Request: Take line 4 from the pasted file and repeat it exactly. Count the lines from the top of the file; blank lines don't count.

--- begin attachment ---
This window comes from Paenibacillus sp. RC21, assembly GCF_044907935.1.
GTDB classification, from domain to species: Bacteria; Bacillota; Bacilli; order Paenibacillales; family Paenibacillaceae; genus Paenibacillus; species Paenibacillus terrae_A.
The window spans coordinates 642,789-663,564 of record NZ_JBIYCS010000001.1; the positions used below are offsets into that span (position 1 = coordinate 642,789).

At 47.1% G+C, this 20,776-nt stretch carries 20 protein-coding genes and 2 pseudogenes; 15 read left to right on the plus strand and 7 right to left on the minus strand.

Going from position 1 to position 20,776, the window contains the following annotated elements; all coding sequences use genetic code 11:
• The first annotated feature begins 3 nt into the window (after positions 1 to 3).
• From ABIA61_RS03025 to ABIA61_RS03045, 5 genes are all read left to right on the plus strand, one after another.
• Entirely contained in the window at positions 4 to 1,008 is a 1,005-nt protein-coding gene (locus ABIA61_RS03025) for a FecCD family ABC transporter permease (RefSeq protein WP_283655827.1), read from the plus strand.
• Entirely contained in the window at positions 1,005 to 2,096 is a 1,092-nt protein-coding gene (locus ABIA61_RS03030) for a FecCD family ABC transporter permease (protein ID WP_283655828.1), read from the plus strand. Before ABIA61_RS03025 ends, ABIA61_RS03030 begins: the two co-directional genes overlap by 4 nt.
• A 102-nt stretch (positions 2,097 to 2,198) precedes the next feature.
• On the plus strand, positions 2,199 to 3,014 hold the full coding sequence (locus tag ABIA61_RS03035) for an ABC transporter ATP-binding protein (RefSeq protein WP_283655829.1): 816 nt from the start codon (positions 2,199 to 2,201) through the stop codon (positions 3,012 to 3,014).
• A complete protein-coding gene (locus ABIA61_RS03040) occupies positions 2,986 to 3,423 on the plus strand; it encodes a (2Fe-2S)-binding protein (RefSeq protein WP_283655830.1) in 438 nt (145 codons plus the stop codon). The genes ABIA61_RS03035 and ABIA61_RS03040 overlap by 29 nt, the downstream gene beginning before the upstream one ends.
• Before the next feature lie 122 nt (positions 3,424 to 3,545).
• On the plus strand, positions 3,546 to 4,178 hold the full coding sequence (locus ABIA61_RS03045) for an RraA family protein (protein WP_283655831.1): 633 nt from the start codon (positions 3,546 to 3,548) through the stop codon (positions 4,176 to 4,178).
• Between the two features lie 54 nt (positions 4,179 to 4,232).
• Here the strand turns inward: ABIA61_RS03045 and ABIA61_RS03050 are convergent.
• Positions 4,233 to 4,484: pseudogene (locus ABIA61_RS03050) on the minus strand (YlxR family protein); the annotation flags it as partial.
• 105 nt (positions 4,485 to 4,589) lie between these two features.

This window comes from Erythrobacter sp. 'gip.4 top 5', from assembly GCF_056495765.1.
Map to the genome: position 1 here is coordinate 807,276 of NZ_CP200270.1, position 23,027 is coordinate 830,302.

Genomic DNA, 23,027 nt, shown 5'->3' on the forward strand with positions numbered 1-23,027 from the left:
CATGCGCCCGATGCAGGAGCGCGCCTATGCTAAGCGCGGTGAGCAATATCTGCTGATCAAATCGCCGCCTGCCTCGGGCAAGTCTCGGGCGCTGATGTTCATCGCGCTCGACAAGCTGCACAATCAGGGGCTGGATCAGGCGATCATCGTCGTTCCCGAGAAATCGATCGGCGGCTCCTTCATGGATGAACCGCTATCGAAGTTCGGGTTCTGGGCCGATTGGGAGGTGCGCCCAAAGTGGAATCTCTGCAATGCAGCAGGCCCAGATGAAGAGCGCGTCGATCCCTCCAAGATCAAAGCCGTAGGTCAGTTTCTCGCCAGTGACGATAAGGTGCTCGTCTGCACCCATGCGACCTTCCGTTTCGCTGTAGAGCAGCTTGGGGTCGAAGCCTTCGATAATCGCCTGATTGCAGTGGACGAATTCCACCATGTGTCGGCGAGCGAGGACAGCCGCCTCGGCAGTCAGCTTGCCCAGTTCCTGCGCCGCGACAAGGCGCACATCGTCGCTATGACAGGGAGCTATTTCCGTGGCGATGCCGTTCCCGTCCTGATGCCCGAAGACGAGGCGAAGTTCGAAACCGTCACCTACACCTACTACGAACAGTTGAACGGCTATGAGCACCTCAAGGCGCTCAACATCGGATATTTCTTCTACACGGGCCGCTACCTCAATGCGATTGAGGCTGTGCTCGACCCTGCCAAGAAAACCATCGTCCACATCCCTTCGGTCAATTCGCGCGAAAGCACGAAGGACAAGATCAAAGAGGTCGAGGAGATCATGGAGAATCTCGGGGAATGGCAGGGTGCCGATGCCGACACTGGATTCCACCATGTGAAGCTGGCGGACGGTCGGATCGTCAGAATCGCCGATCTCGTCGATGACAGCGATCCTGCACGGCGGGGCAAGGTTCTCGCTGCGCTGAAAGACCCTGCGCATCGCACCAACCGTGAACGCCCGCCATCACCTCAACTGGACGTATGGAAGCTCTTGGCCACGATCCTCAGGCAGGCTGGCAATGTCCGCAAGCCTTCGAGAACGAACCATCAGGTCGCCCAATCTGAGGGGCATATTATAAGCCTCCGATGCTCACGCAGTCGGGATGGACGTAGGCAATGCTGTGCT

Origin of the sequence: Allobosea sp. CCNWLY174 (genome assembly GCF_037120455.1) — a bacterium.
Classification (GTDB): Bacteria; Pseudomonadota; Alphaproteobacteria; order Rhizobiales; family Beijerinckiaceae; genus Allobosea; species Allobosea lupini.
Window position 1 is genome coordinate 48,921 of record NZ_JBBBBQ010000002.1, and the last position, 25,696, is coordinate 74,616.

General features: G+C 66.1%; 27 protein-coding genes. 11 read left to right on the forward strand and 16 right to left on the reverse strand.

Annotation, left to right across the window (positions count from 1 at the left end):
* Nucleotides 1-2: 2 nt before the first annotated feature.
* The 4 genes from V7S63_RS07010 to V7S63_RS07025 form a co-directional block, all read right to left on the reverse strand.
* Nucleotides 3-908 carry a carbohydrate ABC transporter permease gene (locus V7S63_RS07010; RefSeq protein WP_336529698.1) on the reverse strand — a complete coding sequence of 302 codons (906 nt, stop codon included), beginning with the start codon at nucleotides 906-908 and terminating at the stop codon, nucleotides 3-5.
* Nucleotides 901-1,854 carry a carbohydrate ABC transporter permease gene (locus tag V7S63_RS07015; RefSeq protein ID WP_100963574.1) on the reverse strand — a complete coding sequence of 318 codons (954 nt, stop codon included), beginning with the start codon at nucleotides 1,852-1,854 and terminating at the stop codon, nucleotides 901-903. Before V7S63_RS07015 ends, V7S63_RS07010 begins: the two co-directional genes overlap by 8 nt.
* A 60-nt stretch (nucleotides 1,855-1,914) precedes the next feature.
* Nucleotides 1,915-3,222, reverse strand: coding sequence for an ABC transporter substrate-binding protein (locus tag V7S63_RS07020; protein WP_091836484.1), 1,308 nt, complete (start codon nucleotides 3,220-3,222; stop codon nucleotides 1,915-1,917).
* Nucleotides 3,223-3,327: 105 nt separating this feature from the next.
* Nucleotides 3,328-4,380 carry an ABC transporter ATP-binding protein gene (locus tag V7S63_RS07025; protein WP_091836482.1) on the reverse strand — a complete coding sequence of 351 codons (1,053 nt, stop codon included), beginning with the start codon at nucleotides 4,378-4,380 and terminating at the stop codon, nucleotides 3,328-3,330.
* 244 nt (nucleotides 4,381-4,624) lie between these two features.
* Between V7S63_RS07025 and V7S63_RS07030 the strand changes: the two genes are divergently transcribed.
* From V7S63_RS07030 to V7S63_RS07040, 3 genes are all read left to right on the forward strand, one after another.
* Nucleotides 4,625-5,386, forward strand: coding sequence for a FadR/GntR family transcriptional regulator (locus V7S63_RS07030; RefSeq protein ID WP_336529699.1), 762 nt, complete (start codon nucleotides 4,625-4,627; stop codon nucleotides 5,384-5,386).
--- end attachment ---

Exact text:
At 47.1% G+C, this 20,776-nt stretch carries 20 protein-coding genes and 2 pseudogenes; 15 read left to right on the plus strand and 7 right to left on the minus strand.